Emil Guillermo

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Emil Guillermo
Emil Guillermo (DSC 5169).jpg
Born San Francisco, California, U.S.
Occupation journalist
Notable credit(s) All Things Considered (NPR); "Emil Amok" (column); Amok: Essays from an Asian American Perspective (book)

Emil Guillermo is an American print and broadcast journalist, commentator and humorist. His column, "Emil Amok", appeared for more than 14 years in AsianWeek—at one time, the most widely read and largest circulating Asian American newsweekly in the U.S. The column has now migrated to the Asian American Legal Defense and Education Fund site blog.

Early life and education[edit]

Born in San Francisco, Guillermo is an alumnus of Harvard University, where he studied history and film, and was a member of the Harvard Lampoon. He delivered the Ivy Oration as class humorist in 1977.

Career[edit]

From 1989-1991, he was host of NPR's "All Things Considered." He was the first Asian American male, and first Filipino American, to host a regularly scheduled national news broadcast.[1][2] He has also worked as a television reporter in San Francisco, Dallas, and Washington, D.C. He has hosted his own radio talk show in Washington D.C., San Francisco and Sacramento. His writing and commentary has been widely published in newspapers around the country, and has earned him national and regional journalism awards. In 2015, Guillermo received the Asian American Journalists Association's Dr. Suzanne Ahn Award for Civil Rights & Social Justice, in recognition of excellence in coverage of Asian American Pacific Islander civil rights and social justice issues,[3]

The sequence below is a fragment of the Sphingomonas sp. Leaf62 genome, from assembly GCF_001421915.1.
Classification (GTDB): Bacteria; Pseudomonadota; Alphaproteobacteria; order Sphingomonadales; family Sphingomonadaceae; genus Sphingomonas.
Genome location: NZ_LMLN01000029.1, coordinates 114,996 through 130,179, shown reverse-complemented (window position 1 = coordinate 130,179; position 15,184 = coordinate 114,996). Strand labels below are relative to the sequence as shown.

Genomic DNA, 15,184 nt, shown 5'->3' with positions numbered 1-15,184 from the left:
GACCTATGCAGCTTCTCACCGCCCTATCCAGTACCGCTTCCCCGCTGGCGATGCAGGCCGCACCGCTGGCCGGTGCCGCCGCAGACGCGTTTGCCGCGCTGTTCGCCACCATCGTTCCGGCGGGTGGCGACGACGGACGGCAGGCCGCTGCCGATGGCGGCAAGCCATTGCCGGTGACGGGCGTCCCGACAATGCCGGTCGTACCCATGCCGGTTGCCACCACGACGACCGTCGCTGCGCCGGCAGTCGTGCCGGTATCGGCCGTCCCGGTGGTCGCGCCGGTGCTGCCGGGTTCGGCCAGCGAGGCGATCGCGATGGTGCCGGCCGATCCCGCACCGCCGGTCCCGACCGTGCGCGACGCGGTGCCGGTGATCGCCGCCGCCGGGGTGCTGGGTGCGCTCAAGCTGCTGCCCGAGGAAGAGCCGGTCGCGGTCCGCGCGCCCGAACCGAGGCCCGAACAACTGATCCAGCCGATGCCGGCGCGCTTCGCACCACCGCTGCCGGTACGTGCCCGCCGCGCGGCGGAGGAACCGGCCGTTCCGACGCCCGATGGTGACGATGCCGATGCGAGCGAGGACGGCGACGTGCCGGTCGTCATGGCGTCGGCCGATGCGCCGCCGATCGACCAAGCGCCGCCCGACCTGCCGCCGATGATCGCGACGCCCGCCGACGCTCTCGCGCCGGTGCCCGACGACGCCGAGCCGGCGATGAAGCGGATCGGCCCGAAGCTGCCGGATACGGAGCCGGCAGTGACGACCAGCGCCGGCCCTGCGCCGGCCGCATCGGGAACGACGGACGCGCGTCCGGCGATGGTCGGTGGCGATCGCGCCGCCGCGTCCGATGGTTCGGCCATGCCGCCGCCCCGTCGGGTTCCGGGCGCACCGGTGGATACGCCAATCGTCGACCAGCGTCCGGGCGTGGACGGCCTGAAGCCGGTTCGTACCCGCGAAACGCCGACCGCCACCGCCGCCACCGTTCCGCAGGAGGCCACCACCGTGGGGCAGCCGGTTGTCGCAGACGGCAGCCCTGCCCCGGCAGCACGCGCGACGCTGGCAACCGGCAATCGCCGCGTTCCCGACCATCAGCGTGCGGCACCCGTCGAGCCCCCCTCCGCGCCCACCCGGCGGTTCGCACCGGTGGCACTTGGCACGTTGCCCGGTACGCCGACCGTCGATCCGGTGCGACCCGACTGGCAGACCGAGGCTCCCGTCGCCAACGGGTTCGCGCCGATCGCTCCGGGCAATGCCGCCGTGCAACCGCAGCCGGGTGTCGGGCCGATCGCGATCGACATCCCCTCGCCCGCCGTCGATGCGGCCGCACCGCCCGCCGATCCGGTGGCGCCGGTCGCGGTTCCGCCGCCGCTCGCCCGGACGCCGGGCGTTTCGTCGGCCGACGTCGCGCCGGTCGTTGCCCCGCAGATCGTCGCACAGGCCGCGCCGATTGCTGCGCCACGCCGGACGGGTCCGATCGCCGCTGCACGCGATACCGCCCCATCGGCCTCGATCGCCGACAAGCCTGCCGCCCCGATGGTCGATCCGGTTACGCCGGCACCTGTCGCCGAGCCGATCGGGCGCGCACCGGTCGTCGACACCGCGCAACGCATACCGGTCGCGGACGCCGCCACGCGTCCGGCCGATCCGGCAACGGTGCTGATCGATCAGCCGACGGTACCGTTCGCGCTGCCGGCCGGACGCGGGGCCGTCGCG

Guillermo is the author of Amok: Essays from an Asian American Perspective—a compilation of essays originally published in Asian Week—that won an American Book Award in 2000.

Personal life[edit]

Emil Guillermo's cousin, 26-year-old Stephen Guillermo, was fatally shot in the Mission District in San Francisco on May 3, 2014. Stephen, who was drunk and unarmed, got off the elevator on the wrong floor of his apartment building and entered an apartment identical to his own but two floors below. He walked to the door that had the same number of his apartment, struggled with the doorknob, but managed to get inside. The 68-year-old male occupant of that apartment fired one shot that killed Stephen. The shooter claimed that he feared for his life from an intruder. He was initially booked for murder but was released two days later and prosecutors declined to file charges against him. Emil has expressed disapproval over the prosecutors' decision to not file charges.[4][5]

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